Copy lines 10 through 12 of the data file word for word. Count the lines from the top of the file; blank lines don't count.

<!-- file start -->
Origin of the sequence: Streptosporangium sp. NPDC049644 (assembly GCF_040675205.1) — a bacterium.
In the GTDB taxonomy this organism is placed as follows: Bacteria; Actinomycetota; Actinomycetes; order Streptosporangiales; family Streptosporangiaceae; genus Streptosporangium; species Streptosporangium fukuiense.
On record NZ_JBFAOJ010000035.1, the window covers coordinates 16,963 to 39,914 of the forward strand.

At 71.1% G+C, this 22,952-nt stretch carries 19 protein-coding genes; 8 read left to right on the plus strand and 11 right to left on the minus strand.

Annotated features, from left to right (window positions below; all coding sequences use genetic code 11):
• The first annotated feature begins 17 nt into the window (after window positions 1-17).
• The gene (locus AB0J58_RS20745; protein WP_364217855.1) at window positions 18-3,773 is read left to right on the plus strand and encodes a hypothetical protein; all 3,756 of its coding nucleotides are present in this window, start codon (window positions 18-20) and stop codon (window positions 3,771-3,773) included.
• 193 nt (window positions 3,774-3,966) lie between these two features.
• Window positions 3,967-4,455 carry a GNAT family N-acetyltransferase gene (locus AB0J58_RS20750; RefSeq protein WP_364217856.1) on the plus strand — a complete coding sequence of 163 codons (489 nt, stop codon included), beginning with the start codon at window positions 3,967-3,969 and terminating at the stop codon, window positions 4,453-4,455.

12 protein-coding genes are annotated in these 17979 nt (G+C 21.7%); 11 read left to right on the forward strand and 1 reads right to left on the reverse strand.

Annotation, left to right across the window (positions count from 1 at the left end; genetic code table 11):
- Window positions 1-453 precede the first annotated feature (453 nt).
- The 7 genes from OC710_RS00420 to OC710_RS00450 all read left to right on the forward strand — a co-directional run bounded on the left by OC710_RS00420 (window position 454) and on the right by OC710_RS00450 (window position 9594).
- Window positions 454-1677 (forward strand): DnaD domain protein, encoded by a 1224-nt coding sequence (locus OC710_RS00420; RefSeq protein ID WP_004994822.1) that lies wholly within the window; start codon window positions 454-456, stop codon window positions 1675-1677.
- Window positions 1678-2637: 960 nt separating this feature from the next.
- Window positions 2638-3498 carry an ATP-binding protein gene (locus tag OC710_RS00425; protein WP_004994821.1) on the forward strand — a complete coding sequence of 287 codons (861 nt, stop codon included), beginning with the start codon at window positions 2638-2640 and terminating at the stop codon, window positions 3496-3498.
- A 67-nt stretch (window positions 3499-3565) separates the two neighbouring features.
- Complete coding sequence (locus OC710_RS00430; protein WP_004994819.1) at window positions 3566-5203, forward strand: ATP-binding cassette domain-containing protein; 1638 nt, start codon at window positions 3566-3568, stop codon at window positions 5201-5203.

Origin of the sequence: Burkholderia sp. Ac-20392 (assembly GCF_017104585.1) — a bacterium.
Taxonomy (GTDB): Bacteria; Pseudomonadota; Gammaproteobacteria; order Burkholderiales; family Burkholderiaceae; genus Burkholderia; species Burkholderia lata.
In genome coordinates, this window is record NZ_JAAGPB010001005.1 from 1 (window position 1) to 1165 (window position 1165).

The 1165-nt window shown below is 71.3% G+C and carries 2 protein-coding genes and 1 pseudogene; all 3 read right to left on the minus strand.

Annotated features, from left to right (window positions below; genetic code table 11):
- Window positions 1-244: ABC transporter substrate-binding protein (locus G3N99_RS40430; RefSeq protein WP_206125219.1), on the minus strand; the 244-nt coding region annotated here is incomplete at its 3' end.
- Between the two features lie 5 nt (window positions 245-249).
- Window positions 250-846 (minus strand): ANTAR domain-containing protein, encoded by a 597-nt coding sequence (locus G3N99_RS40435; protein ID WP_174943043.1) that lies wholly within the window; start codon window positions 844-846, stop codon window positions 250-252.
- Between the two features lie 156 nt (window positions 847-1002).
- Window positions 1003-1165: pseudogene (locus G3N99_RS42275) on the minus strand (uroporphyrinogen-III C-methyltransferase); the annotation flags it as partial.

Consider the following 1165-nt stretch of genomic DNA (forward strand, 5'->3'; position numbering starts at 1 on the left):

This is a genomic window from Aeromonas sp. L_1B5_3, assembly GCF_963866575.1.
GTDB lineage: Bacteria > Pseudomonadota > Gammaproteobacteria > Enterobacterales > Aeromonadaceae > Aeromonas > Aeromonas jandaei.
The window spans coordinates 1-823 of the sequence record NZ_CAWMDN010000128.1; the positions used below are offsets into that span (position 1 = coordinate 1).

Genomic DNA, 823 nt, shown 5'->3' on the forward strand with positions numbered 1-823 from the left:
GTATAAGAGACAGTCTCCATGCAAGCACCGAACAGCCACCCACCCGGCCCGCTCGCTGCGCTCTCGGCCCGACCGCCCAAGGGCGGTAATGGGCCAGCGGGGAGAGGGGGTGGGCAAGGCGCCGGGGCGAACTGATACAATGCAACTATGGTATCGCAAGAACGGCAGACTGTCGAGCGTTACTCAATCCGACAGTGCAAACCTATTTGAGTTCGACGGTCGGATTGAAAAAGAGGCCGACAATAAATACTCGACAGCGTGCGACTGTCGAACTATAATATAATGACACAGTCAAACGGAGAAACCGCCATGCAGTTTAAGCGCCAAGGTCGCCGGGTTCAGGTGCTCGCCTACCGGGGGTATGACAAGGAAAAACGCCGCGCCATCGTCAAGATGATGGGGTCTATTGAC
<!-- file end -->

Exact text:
12 protein-coding genes are annotated in these 17979 nt (G+C 21.7%); 11 read left to right on the forward strand and 1 reads right to left on the reverse strand.

Annotation, left to right across the window (positions count from 1 at the left end; genetic code table 11):
- Window positions 1-453 precede the first annotated feature (453 nt).